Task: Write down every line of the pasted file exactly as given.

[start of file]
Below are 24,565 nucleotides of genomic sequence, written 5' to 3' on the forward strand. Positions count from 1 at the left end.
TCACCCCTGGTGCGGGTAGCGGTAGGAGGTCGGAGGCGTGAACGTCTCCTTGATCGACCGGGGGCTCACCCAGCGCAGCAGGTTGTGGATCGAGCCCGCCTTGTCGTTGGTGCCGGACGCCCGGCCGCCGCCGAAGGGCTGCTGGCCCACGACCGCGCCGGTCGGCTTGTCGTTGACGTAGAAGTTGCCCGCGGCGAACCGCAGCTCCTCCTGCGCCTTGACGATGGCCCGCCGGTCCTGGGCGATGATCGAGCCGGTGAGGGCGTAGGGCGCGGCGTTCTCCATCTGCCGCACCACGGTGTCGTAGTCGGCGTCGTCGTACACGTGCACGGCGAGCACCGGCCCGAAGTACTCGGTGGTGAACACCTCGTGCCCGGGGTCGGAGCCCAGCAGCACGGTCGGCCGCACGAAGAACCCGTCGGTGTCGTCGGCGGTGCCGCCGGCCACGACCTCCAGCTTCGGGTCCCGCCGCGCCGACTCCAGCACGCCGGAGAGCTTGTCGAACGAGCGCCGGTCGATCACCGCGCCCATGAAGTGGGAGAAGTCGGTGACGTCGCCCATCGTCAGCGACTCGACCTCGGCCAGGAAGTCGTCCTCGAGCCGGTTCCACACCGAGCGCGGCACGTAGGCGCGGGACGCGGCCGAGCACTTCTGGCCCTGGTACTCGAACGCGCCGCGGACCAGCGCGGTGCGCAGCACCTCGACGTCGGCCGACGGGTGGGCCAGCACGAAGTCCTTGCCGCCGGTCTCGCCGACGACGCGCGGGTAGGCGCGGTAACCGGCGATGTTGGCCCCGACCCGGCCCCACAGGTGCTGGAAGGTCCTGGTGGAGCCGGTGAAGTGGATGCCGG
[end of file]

Below are 24,565 nucleotides of genomic sequence, written 5' to 3' on the forward strand. Positions count from 1 at the left end.
TCACCCCTGGTGCGGGTAGCGGTAGGAGGTCGGAGGCGTGAACGTCTCCTTGATCGACCGGGGGCTCACCCAGCGCAGCAGGTTGTGGATCGAGCCCGCCTTGTCGTTGGTGCCGGACGCCCGGCCGCCGCCGAAGGGCTGCTGGCCCACGACCGCGCCGGTCGGCTTGTCGTTGACGTAGAAGTTGCCCGCGGCGAACCGCAGCTCCTCCTGCGCCTTGACGATGGCCCGCCGGTCCTGGGCGATGATCGAGCCGGTGAGGGCGTAGGGCGCGGCGTTCTCCATCTGCCGCACCACGGTGTCGTAGTCGGCGTCGTCGTACACGTGCACGGCGAGCACCGGCCCGAAGTACTCGGTGGTGAACACCTCGTGCCCGGGGTCGGAGCCCAGCAGCACGGTCGGCCGCACGAAGAACCCGTCGGTGTCGTCGGCGGTGCCGCCGGCCACGACCTCCAGCTTCGGGTCCCGCCGCGCCGACTCCAGCACGCCGGAGAGCTTGTCGAACGAGCGCCGGTCGATCACCGCGCCCATGAAGTGGGAGAAGTCGGTGACGTCGCCCATCGTCAGCGACTCGACCTCGGCCAGGAAGTCGTCCTCGAGCCGGTTCCACACCGAGCGCGGCACGTAGGCGCGGGACGCGGCCGAGCACTTCTGGCCCTGGTACTCGAACGCGCCGCGGACCAGCGCGGTGCGCAGCACCTCGACGTCGGCCGACGGGTGGGCCAGCACGAAGTCCTTGCCGCCGGTCTCGCCGACGACGCGCGGGTAGGCGCGGTAACCGGCGATGTTGGCCCCGACCCGGCCCCACAGGTGCTGGAAGGTCCTGGTGGAGCCGGTGAAGTGGATGCCGG